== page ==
I notice that if Google Maps API is being used, it has been substantially
extended. Though I'm not particularly sure why - I guess to allow Terralink to
provide it's resources to mapping New Zealand.

I am also impressed that the applications run Ruby-on-Rails. Not because I have
any grasp of the technology - but everyone on slashdot was talking about it... So it
must carry some weight. And it runs on Linux in an httpd called 'Mongrel'. That's cool.



old website again....



Well, this website has a number of advantages over my newer one:

  • It works in IE (I've recently broken my newer ones IE controls!).
  • It looks nice with lots of user functionality, graphics, text viewers, file viewers.
However the newer site is better in a more technical way - it attempts to conquer dynamic script loading (like https://www.youos.com/) and provides the ability to open an infinite number of windows. The newer site also loads external links inside an iFrame, where the older site was just forwarding the http requests to a new window. So the initial is dynamic windows where the second is dynamic windows and dynamic content. Neither load very well on my cellphone.

Monday, August 27, 2007

webos_c



Not that it is very important... but I felt like tidying up my old attempt at a web os... again I am a fan of youOS and also 30boxes has a nice desktop interface that provides calendar, email and web browsing.

But it is no fun to just look, experimenting is the next best thing to being the first...

http://smplr.com/

smplr.com it is a homepage of sorts... but it reminds me a lot of yubnub.. which has been around for a while. The only real difference, is yubnub is cooler.

Yubnub is a social command line interface to the internet. And was created as a competition entry. It is essentially a different sort of google. But because people can create their own commands, it is more interesting and flexible - it evolves.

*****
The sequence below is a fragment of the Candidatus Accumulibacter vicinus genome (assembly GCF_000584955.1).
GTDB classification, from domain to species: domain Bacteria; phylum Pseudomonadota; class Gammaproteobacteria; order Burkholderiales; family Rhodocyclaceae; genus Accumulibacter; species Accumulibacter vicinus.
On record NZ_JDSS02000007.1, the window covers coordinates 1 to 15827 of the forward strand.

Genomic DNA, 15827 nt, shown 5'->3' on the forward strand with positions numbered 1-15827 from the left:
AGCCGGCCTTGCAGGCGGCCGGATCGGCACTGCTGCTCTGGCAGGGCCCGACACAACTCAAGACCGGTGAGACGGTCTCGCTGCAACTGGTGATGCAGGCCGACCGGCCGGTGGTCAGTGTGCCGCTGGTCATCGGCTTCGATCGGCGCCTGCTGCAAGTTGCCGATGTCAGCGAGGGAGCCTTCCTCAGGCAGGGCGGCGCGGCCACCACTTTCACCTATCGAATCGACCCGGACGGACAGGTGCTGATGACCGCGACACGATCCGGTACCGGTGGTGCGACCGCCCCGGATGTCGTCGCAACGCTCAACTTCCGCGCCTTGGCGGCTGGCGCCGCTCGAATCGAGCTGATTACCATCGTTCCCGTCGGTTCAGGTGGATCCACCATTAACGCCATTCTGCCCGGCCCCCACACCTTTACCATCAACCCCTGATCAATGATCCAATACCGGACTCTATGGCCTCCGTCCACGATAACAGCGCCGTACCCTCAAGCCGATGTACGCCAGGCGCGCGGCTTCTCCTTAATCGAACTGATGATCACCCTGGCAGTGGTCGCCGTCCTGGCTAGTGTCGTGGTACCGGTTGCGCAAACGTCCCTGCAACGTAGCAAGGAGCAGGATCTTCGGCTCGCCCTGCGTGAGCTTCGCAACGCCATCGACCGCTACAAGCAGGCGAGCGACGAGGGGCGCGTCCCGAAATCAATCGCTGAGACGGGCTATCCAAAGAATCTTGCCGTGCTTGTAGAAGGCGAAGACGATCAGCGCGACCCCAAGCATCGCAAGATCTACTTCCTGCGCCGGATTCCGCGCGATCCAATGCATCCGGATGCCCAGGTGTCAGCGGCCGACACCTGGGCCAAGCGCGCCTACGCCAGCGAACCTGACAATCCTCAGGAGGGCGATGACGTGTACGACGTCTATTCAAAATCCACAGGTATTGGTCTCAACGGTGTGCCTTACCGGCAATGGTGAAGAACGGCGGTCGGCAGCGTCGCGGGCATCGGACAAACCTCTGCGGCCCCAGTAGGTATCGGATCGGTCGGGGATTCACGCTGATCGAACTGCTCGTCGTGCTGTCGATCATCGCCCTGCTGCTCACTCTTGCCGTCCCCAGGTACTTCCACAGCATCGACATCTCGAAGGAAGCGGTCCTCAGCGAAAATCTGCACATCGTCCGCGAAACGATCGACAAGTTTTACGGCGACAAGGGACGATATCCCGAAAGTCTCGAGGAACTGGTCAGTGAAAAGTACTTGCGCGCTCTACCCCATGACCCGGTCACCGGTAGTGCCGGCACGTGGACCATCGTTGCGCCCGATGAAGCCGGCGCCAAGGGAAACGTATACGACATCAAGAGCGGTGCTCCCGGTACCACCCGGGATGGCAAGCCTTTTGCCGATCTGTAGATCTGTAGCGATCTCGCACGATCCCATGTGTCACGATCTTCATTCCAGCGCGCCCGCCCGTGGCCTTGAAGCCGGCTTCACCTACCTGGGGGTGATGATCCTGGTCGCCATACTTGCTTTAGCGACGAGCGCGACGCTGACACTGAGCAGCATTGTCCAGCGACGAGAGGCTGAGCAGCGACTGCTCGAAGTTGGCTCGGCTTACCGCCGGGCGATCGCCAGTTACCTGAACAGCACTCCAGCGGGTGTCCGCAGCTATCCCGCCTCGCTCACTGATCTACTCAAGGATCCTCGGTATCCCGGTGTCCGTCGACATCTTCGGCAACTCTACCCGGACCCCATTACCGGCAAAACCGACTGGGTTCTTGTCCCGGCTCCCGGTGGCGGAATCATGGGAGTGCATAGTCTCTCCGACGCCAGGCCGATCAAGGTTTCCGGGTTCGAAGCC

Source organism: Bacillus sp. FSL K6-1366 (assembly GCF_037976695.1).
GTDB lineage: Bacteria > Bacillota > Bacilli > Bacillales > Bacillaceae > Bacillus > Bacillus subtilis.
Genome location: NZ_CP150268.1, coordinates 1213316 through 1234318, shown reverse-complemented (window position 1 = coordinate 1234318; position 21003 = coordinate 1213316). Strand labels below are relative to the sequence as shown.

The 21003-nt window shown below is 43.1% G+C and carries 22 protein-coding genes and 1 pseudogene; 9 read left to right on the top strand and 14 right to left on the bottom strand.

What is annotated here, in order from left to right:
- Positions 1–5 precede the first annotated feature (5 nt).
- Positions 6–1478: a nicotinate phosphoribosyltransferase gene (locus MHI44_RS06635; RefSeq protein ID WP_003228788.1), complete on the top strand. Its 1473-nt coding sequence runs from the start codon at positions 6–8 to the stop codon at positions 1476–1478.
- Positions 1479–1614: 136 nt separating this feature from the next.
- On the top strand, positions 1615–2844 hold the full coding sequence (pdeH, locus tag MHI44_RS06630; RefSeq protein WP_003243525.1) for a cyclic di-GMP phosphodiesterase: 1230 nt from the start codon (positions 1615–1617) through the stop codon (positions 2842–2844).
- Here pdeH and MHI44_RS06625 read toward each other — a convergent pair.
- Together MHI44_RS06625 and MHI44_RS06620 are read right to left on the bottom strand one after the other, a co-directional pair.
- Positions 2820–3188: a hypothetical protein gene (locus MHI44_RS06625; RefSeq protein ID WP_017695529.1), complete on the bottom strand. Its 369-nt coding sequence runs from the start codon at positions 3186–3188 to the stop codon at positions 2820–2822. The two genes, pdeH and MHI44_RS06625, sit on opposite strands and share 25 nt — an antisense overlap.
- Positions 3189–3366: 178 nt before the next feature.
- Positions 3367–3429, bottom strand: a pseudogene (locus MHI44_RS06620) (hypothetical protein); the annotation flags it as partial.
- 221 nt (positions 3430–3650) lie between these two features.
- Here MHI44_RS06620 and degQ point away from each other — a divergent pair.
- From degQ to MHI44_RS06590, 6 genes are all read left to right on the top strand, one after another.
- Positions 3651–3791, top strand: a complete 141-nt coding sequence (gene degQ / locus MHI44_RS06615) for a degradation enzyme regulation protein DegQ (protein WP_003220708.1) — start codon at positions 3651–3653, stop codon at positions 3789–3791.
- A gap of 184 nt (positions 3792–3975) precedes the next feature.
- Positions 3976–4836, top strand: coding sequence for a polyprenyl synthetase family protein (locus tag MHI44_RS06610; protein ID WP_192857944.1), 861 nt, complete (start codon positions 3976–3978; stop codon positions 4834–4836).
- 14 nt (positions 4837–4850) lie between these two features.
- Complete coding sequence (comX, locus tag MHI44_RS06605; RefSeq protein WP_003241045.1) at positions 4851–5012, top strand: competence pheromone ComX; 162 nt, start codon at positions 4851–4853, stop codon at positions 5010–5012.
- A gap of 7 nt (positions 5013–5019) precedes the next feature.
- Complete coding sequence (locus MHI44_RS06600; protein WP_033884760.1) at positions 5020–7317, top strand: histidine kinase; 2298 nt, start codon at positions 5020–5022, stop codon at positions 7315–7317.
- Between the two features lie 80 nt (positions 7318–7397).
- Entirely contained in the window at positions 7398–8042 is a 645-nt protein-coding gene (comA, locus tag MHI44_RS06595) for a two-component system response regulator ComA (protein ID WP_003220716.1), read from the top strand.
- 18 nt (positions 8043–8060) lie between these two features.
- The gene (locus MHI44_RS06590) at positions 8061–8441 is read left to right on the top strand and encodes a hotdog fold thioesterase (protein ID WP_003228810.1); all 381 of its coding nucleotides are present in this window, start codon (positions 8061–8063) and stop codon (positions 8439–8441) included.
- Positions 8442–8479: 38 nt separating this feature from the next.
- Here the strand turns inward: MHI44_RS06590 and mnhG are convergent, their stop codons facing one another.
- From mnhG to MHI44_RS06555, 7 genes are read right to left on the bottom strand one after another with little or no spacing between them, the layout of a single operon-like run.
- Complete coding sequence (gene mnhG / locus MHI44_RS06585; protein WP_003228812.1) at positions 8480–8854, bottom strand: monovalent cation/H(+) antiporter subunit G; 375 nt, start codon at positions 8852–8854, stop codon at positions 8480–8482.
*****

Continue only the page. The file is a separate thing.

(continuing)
Smplr provides a startpage interface that allows users to jump to where they want to go. It is cool, but only because it is nice to look at...

I devised a site that kept you at home, after checking out yubnub. my idea is a command line interface isn't much of a command line without a command prompt... try opening a terminal and then typing yubnub... what seems to have made sense would have been to provide an actual interface to yubnub as opposed to doing what smplr has done (hard coding commands).. I also have a more advanced version of this that I was working on, but it never made it online.

Saturday, August 25, 2007

FutureMe.org... I got mail!

Back in 2005 somebody or google got me onto this futureMe thing - it sends you email in the future. And I think it is cool.

Today I received an email from the me of the past... sadly I have failed myself in a number of areas. However, I still think the message in a bottle thing is cool - try it out.

Friday, August 24, 2007

MS Comic Chat...


comic chat amusingly, this is what got me interested in the internet. Comic chat is a gimmick really... it runs against standard iRC, but it interprets communication to make the characters display emotion - or you can easily define your characters emotion and you can create your own character.